Most of us are familiar with Twitter, Facebook, Instagram, and Snapchat. These are apps that help us connect with friends and loved ones and share the details of our day-to-day lives.
What about apps that support health and wellness?
There are literally thousands of apps available in the consumer marketplace to support personal fitness, health, stress-reduction and diet goals.
Public interest is growing in these devices, and medical and health professional here in B.C. are at the forefront of developing and integrating emerging digital health technologies with patient care.
We can access Dr. Google to research and investigate everything from cures for the common cold to the implications of more serious and complex medical diagnoses.
As patients, we have direct access to our personal health records and lab test results and can arrive at consults with doctors and specialists armed with detailed background information and relevant questions.
We are more empowered than ever to understand and make important health care choices.
But can we understand what is happening inside our bodies — how we react to medications, how our individual systems respond to diseases?
Thanks to digital technology, that day is dawning.
Data collected through apps and sensor technologies can be analyzed and used to devise tailored, individualized treatment and therapy.
Dr. Kendall Ho is an emergency medical specialist at the Vancouver General Hospital, and a professor in the UBC Faculty of Medicine Department of Emergency Medicine. He leads the Digital Emergency Medicine Unit and conducts research on sensors and wearables, health apps, data analytics, and virtual health.
Sensor technologies can be integrated into watches, armbands, adhesive bandages or clothing and collect data on everything from cardiac rhythm, heart rate, blood pressure, respiration, oxygen saturation, galvanic skin response, glucose levels, body temperature, body motions and ambient temperature, to global positioning.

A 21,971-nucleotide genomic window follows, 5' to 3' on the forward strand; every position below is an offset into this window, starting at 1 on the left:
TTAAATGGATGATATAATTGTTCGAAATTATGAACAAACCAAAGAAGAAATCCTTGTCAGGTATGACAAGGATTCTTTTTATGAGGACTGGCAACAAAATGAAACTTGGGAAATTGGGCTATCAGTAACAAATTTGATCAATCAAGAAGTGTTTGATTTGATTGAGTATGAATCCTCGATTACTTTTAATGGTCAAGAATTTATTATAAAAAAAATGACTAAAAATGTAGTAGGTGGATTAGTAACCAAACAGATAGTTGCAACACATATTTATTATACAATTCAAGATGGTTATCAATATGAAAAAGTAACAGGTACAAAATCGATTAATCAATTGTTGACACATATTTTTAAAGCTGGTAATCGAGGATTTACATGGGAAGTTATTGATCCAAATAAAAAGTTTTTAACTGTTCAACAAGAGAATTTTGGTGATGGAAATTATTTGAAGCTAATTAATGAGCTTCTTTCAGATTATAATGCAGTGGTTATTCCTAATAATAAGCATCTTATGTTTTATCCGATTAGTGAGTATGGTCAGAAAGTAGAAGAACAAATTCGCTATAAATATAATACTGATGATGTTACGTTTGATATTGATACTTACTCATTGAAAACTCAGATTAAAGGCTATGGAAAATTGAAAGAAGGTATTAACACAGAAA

This means that patients with chronic diseases can be monitored remotely, in real time, no matter where they live.
Through the use of teleconferencing, timely, patient-centred care can be coordinated virtually amongst multiple providers.
Ho is leading a study to determine how digital technologies supports patients between hospital and home.
The study, TEC4Home (Telehealth for Emergency-Community Continuity of Care Connectivity via Home Tele-monitoring) is an initiative of the University of British Columbia and Vancouver Coastal Health.
“I was always interested in how we can help patients to safely transition from the hospital to the home and how we can monitor them once they are home,” said Ho.
“Our results indicate that home use of wearables and sensors for patients with, for example, heart failure or living with COPD can reduce hospital readmissions by half within ninety days.”
An important aspect of the work in this field is the education and training of health professionals, patients, and the public on how to optimize the use of technologies for health.
Given the public interest in consumer electronics for improving health and the rapid development and incorporation of digital medical technologies into the health care system, it is important to build digital health literacy for patients, community members, and health care professionals to respond to the emerging opportunities.
The implications of data-based, tailor-made diagnoses and treatments are profound, not just for personal medical or health care choices, but in the potential reduction of heath costs.
“In B.C., within one to two years, patients will have access to much more than just lab tests,” Ho said. “It is a very exciting time, and the question is: how do we prepare to go there? We are at the ground level of digital health. The future of digital health has to be co-creative between the general public and health professionals. If we are to be successful at designing technologies that people will use, this dialogue is critical.”
Ho works with researchers worldwide and has received both provincial and national awards for his work.
At the Maple Ridge forum, he plans to discuss what he sees as the key new skills and capacities needed to raise digital health literacy amongst businesses, the public and medical professionals.
As well, he will speak to the transformational role of technology in health care in the next five to 10 years.
He will offer examples of trends in these new technologies and how communities can respond.